回転寿司 kaiten-zushi—conveyor-belt sushi

On Sunday evening we went out with my father-in-law to our excellent local sushi restaurant: Kuroshio.

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Although it is easy walking distance from our house, we went by car because we drove to pick up Yuko’s dad on the way.

Kuroshio is a 回転寿司 kaiten-zushi restaurant, where the food rides around on a conveyor belt and you pick up anything you fancy as it passes by. In this case, however, they mostly don’t put out the food, and what actually travels around on the conveyor belt is pictures of the food. This ensures that the food is freshly made to order.

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As well as choosing from the belt, you can order directly from the menu. There are dishes at various prices from 100 yen up to 500 yen.

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The colour of the plate is different depending on the price. At the end of the meal they count all the plates of each colour to determine the total cost.

Typically, a meal with 4 or 5 plates and a drink comes to around 1500 yen (€15) each.

You can choose to sit western style at a counter or a booth, or Japanese style at a low table. If you choose this option, you take off your shoes on the way in, and sit or squat on a cushion on the floor.

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One of my favourite Japanese foods is gari or pickled ginger. Yuko makes very nice gari. In the sushi restaurant, it’s provided free for you to help yourself. Eaten between courses of different kinds of sushi, it is supposed to clean and freshen the palate. This one is pale; sometimes it is coloured pink or has a natural pink colour.

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Also provided on the table are various kinds of soy sauce and wasabi. You pour the soy sauce into a bowl and then mix in the wasabi with your chopsticks.

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Then when you pick up each piece of sushi, you dip it into the mixture before putting it in your mouth.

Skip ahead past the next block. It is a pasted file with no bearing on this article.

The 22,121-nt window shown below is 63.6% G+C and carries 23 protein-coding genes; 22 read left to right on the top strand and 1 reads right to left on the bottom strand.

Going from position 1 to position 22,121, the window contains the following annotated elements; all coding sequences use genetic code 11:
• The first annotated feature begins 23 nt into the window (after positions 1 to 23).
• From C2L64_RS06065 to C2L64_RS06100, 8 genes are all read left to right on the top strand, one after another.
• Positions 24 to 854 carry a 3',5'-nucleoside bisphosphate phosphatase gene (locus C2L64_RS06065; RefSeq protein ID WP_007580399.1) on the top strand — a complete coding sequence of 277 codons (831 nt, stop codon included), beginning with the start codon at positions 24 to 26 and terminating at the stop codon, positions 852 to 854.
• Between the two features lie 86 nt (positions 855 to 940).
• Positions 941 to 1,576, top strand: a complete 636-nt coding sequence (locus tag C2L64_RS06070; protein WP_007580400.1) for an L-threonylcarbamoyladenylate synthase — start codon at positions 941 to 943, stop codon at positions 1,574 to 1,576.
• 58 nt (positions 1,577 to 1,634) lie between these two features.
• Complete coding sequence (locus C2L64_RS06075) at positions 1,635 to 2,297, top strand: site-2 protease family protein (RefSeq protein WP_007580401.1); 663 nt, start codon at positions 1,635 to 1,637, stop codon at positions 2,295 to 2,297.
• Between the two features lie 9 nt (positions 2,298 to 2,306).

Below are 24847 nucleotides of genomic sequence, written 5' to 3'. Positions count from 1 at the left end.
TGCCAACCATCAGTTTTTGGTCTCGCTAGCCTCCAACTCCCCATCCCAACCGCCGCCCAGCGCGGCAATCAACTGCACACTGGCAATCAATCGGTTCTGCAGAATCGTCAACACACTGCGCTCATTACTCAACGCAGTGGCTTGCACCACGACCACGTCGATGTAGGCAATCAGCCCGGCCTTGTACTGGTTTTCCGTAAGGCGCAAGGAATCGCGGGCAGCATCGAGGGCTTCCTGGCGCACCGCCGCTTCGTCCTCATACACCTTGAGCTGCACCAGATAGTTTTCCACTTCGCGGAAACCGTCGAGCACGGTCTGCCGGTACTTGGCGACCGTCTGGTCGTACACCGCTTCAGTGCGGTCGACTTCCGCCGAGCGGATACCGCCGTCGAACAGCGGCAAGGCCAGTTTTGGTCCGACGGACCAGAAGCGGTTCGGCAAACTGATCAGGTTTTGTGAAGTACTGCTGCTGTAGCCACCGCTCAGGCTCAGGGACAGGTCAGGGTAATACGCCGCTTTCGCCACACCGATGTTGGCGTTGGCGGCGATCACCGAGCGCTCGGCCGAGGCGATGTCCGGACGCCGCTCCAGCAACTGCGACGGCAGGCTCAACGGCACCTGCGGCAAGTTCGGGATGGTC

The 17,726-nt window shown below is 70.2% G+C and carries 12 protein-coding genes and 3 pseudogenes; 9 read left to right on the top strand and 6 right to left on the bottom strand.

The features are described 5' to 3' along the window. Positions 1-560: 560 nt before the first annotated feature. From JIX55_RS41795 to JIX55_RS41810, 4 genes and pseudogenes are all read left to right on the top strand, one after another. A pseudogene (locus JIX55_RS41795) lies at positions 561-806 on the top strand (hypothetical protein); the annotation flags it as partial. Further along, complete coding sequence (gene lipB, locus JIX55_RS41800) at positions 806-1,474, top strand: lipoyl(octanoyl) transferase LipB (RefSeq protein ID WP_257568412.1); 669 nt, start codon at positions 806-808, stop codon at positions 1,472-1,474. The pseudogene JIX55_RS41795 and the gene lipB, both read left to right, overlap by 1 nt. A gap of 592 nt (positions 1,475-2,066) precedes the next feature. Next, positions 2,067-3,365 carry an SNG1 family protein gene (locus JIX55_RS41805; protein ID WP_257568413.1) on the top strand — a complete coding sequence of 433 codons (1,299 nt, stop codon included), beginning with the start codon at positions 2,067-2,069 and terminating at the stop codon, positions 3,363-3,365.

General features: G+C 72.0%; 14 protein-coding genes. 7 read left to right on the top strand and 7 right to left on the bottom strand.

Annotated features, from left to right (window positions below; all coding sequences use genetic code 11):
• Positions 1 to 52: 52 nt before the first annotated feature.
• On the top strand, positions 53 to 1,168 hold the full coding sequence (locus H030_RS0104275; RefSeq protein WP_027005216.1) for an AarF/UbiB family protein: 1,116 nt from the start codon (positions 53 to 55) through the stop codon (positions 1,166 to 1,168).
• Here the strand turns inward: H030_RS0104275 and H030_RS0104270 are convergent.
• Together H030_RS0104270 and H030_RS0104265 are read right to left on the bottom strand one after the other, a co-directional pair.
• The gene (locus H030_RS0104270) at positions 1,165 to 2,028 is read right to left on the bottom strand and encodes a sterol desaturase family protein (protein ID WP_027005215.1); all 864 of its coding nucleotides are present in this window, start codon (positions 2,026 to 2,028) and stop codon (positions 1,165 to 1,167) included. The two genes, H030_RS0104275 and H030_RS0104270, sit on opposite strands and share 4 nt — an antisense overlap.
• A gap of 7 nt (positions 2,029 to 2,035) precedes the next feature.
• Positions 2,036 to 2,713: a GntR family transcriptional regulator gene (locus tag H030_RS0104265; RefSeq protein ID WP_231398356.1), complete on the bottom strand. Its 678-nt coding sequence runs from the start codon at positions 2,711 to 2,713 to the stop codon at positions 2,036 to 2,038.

(It’s probably a good idea to put the whole piece in your mouth at once even if it seems big – any attempt to bite it in two is likely to lead to dropped food and loss of dignity.)

Not all sushi is raw: there are lots of “aburi” or grilled options, such as this grilled trio (the one on the left is eel, in the middle is a scallop, not sure about the other one).

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These two types of fish are both called “yellowtail” or “amberjack” in English. In Japanese they are buri and hamachi.

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Finally, my father-in-law ordered this, which is exactly what it looks like; a plate of fried bones:

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In a country where no food is wasted, it makes perfect sense when you have removed and served the fillet, to deep-fry the bones and serve them too. It’s called hone-senbei—bone crackers. To my amazement, it was crispy and delicious and did not at all have the unpleasant texture of fish-bones.

Note on the word of the day:

The name of the restaurant, kuroshio (literally: black tide), is the name of a current, the Pacific equivalent of the Gulf Stream, that transports warm tropical water along the shores of Japan. It is of great importance for Japanese fisheries.

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